While none of the distinctive marks I have proposed in this essay can function alone to classify a film as part of the fairy tale genre, personal transformation is the only one I would argue must be present, since metamorphosis is “perhaps the key theme of the fairy tale up to the present” (xvi). All narratives require a change on the part of the lead character, but fairy tales are concerned with a more dramatic sort of change. In the sections of his article concerning “fear and departure” and “illness and death”, Bausinger states that, “transformation, not gradual change, is the way of the fairy tale” (78). Fairy tales involve stories that “not only open abysses” but also provide the means by which the abyss “may be bridged, crossed and overcome” (79).
This is very much the case in the film version of Angela Carter’s The Company of Wolves, where it is difficult to say if good has triumphed over evil or that the heroine is meritorious; within the feminist framework Carter has created it could be argued that Rosaleen’s actions are meritorious, but ambivalence remains. There is the presence of magic, to be sure, from the surreal dreamscape of the forest to the lycanthropic transformations, but both the magic and the extensive exploration of gender and sexuality revolve around the axis mundi of Rosaleen’s final transformation, from little girl to wild woman.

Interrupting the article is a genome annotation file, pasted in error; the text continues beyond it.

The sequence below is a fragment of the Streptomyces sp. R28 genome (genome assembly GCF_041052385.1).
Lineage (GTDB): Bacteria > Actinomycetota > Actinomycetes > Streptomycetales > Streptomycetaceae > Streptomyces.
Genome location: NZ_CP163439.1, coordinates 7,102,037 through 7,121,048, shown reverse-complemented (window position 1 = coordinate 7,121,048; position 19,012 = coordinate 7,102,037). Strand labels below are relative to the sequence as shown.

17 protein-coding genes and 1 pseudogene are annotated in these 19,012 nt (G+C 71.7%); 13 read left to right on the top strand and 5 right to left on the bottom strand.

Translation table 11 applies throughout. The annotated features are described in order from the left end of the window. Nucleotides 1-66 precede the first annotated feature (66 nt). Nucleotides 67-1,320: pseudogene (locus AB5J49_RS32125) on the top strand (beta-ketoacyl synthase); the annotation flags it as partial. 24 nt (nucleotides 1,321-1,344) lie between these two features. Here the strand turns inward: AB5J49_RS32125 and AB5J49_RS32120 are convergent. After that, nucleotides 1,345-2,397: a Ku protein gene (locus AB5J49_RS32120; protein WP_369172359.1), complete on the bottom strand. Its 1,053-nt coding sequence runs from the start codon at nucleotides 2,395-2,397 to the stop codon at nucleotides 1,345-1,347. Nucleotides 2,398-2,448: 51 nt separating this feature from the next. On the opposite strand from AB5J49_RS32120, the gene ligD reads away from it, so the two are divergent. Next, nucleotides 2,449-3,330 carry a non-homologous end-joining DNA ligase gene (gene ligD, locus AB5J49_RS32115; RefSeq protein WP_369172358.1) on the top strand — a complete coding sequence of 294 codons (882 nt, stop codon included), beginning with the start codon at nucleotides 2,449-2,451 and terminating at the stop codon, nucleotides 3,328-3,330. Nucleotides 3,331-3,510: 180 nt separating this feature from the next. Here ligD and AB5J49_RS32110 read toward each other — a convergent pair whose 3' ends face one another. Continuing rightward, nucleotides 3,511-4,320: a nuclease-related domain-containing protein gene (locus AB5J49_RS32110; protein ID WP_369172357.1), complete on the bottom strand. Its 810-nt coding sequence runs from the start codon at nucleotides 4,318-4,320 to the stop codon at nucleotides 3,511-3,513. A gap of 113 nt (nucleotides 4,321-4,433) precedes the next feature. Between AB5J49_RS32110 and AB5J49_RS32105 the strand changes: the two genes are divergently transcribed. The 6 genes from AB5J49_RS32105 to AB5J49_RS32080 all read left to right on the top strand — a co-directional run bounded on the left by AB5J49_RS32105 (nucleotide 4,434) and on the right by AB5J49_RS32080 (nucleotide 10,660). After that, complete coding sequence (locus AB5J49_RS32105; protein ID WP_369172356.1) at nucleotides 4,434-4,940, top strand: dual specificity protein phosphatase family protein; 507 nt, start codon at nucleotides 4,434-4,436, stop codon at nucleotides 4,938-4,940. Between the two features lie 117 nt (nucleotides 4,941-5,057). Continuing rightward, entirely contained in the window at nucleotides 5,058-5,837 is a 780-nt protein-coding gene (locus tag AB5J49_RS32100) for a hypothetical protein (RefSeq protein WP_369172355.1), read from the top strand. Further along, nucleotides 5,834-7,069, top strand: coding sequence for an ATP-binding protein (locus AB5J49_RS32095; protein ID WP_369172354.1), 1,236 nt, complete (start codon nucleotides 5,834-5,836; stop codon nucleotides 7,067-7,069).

Bausinger states that fairy tales “depict ways of finding independence” (78), which refer us to the idea of rites of passage, bringing us full circle back to the first distinctive of gender and sexuality. Most rites of passage involve the liminal phase of adolescence, that ambiguous time-between-times when one is no longer a child, but not yet an adult. In Andersen’s “The Snow Queen”, the end of the story tells how Kai and Gerda, who began the tale as children, “sat, two grown-ups, and yet they were children—children at heart—and it was summer” (204).
There are two rites of passage in both the novel and film Carrie which bring about two different transformations. One is purely physical; Carrie’s first menstrual cycle, experienced with shame in the high school shower room. The other might be said to be emotional, or perhaps even spiritual, since it is at her high school prom, a North American rite of passage where Carrie discovers her telekinetic abilities. Koven notes how Alex Alexander “made the easy equation between prom and ball” and that there is “even a motif from the ‘Ugly Duckling’ folktale where the ugly duckling turns into a beautiful swan in Carrie’s movement from gawky adolescent to beautiful young woman at the prom, a motif also present in some of the Cinderella versions” (182).